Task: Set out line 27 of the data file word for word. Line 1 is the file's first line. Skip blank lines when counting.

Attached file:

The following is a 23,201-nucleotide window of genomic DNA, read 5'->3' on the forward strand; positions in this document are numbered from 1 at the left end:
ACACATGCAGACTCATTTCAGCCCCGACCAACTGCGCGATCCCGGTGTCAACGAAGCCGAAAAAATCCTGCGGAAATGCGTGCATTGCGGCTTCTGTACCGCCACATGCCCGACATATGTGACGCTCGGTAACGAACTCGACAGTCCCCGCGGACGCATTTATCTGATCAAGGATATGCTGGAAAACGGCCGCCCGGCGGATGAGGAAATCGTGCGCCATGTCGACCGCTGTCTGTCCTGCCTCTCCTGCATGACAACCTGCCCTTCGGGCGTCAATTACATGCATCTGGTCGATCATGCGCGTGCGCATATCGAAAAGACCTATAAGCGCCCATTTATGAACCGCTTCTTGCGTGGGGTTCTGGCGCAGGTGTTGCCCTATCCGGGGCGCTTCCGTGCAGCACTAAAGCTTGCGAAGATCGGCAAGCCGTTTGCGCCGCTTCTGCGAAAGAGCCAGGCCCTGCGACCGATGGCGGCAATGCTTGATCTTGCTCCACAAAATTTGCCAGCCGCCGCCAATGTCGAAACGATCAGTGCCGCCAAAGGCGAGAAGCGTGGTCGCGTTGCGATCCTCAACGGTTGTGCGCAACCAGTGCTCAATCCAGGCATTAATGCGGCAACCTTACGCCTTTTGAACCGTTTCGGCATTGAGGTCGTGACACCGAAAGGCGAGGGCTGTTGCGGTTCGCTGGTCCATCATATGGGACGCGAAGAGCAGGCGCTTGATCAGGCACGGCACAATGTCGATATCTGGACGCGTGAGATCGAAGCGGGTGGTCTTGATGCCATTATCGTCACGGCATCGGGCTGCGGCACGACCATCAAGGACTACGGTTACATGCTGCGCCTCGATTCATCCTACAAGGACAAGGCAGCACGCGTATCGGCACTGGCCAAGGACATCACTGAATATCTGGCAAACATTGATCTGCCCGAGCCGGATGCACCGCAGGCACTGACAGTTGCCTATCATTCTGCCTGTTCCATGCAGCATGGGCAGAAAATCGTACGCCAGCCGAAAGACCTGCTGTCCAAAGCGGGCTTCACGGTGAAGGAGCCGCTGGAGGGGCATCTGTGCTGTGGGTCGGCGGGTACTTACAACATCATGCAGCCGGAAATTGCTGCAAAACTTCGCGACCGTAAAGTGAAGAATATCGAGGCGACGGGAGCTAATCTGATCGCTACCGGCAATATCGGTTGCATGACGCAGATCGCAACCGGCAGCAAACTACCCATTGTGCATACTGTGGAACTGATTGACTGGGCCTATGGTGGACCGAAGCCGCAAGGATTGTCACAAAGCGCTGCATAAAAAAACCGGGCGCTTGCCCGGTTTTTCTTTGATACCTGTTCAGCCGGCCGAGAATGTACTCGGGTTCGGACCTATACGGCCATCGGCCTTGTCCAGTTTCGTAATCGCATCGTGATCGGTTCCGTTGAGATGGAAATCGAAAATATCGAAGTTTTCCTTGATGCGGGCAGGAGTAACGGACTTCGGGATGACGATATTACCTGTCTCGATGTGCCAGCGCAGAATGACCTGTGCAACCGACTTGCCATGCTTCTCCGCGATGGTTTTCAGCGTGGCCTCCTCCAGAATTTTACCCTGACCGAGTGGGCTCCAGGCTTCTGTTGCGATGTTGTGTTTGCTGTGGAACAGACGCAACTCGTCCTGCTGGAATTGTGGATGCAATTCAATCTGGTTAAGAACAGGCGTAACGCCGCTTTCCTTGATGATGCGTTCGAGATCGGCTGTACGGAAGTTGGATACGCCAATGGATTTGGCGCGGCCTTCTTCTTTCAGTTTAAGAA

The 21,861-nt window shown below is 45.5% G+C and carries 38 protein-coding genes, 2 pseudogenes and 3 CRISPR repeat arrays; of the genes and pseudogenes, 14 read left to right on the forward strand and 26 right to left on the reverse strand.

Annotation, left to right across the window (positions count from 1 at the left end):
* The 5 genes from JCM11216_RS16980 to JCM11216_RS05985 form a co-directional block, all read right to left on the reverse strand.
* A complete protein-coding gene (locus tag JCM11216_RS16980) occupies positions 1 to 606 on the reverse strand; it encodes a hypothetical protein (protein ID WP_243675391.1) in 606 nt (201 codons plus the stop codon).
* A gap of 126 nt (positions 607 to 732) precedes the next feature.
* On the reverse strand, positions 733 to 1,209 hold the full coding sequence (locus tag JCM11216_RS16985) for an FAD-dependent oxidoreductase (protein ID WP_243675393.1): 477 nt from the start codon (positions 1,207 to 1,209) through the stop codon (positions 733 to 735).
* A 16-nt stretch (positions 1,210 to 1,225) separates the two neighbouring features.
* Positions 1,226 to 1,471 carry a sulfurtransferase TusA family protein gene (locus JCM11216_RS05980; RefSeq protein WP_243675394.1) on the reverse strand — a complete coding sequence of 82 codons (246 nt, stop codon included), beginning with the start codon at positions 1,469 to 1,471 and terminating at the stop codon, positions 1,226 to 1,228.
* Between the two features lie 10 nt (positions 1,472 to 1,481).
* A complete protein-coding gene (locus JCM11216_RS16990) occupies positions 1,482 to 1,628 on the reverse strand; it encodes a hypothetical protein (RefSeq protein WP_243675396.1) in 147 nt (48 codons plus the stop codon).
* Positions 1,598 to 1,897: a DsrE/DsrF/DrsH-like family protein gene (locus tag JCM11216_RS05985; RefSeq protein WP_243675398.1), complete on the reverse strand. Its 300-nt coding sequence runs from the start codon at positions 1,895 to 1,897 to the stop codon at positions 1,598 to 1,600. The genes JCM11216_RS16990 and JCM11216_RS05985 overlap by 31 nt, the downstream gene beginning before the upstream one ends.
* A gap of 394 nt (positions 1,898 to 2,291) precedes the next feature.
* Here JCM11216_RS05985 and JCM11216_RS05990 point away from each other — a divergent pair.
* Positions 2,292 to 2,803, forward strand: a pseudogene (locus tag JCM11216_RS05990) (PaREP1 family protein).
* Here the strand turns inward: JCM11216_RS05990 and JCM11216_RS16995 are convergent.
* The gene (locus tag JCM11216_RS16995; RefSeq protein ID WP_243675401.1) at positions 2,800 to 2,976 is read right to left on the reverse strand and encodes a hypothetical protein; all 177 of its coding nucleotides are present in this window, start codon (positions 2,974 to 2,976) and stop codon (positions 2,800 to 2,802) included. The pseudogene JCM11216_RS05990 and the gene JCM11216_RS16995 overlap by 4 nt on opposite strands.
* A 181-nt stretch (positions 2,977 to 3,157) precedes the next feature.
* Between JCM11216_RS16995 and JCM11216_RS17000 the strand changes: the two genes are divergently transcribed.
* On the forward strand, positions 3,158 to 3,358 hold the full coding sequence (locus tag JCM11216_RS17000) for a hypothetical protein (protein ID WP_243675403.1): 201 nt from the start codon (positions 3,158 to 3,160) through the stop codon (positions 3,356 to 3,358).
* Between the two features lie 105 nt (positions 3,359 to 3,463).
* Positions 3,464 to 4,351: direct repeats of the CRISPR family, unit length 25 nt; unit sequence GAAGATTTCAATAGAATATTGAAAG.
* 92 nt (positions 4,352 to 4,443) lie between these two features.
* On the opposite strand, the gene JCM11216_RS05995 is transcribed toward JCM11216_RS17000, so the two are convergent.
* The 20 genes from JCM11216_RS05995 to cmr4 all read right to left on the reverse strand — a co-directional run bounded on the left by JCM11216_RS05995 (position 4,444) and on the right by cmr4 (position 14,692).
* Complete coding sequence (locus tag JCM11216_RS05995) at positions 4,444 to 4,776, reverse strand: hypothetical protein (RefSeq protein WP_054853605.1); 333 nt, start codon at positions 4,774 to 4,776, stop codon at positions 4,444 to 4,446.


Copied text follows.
* Complete coding sequence (locus tag JCM11216_RS05995) at positions 4,444 to 4,776, reverse strand: hypothetical protein (RefSeq protein WP_054853605.1); 333 nt, start codon at positions 4,774 to 4,776, stop codon at positions 4,444 to 4,446.